Ah, yes. A post about my gastrointestinal (GI) tract. We all knew this was coming, sooner or later, since it’s often the subject of many a conversation on the run.
I was inspired to write about this because last Saturday, my 14-miler ended pretty abruptly when I first had to start walking because of what felt like knives going through my gut. After a bit of walking and bathroom break #1, I felt a lot better, though I still had some seriously sharp pains in my abdomen. As Jack and I ran a little more, natured called yet again, and by then I had finally realized that my GI was giving me a big “F-U,” middle finger for the morning. 14 miles suddenly, and without any opportunity for me to plead otherwise, suddenly became a lousy 7. This hasn’t happened in a while, so I guess it was “time.” Yet another way that the human body, particularly my own, humbles me…
I read a lot of running-related publications, typically online, and I can say with 100% certainty that I’m not alone when it comes to negotiating, for lack of a better word, with my GI when I want to run or, sometimes, when I’m actually on a run. I’ve read or have heard horror stories or have endured them, myself, when I’m out on a run and suddenly my stomach decides that it’s done for the day. My stomach says “no more miles,” yet my legs cry, “Go on! Go on!” And it’s always the stomach that wins out.
I’ll spare the gory and fairly disgusting details, but suffice it to say that, since I started partaking in all this marathon business in 2007, I have had many a run cut short, and end rather unpleasantly, because of GI issues of some shape or another. At first, I thought it was strictly related to what I was eating immediately preceding my runs, so I got smarter about that — minimize the volume of fiber I had consumed, be really careful with dairy (which is a breeze now, thanks to my vegetarian-yet-vegan-like-tendencies), don’t drink pop or anything carbonated or caffeinated immediately before, go easy on the sugary Gatorade or sports drinks, chase the gels or gus with water, etc. — but sometimes this isn’t enough. Some days it seems like the wind blowing the wrong way can affect the way my innards (again, very scientific, I know) handle all the repetitive pounding that is part of the territory of running and long-distance training. I have often wondered, especially of late, if there is some sort of food allergy or intolerance I have besides those I already know, and it’d probably behoove me to get tested so I can adjust my diet accordingly. I just haven’t gotten around to it yet.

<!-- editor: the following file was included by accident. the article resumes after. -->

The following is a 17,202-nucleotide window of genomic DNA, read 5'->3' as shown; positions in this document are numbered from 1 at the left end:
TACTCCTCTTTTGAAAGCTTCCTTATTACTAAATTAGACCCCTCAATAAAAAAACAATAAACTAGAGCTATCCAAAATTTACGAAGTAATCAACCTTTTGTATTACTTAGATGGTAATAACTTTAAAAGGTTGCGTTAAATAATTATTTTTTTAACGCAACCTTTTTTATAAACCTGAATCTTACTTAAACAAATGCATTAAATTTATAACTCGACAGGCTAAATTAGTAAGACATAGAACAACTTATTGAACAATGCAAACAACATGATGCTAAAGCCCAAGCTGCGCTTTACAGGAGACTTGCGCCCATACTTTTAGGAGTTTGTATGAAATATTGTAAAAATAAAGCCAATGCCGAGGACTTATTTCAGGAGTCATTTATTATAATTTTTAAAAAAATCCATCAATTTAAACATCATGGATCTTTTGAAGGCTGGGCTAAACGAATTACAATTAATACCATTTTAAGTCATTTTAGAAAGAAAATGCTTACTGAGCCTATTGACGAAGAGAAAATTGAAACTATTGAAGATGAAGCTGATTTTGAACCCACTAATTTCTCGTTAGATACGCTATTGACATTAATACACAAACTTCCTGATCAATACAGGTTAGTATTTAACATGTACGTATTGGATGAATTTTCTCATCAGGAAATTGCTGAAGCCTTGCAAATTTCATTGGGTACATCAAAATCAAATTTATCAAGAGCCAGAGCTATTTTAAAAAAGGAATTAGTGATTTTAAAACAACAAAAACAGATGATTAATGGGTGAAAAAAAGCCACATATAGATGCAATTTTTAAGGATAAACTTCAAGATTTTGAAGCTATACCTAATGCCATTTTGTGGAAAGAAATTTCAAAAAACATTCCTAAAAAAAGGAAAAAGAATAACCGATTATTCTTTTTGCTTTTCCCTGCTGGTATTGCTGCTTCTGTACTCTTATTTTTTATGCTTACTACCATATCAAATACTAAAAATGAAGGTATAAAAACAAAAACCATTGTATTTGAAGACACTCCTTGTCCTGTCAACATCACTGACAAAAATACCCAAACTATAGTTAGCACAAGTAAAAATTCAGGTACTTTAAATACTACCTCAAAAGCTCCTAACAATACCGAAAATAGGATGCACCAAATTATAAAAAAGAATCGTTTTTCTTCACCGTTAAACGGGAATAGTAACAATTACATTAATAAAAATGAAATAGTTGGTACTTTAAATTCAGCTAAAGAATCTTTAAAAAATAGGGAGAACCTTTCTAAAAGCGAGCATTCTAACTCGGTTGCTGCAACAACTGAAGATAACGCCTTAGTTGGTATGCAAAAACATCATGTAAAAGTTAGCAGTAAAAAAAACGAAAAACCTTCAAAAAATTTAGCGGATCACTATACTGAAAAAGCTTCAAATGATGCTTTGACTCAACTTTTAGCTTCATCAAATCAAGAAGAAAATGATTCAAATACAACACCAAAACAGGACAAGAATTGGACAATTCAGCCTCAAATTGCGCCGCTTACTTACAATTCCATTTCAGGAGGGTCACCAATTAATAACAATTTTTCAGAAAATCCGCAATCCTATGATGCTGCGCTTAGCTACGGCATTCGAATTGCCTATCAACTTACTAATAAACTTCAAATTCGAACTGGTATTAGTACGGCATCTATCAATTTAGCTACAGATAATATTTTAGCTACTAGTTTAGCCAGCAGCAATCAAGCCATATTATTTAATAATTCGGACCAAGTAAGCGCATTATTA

Though I haven’t been marathoning for very many years, I think I’ve gotten smart enough to realize that when my body is trying to tell me something, I better listen…or I could be paying for it, substantially more, later. I was irked that I couldn’t complete my long run on Saturday, yet as the day wore on, my GI freak-out continued, so I figured it was for the better that I didn’t push it. Besides, there will always be other times and days to run. If you don’t take care of yourself wisely, today, you may be jeopardizing your chance to run well, tomorrow.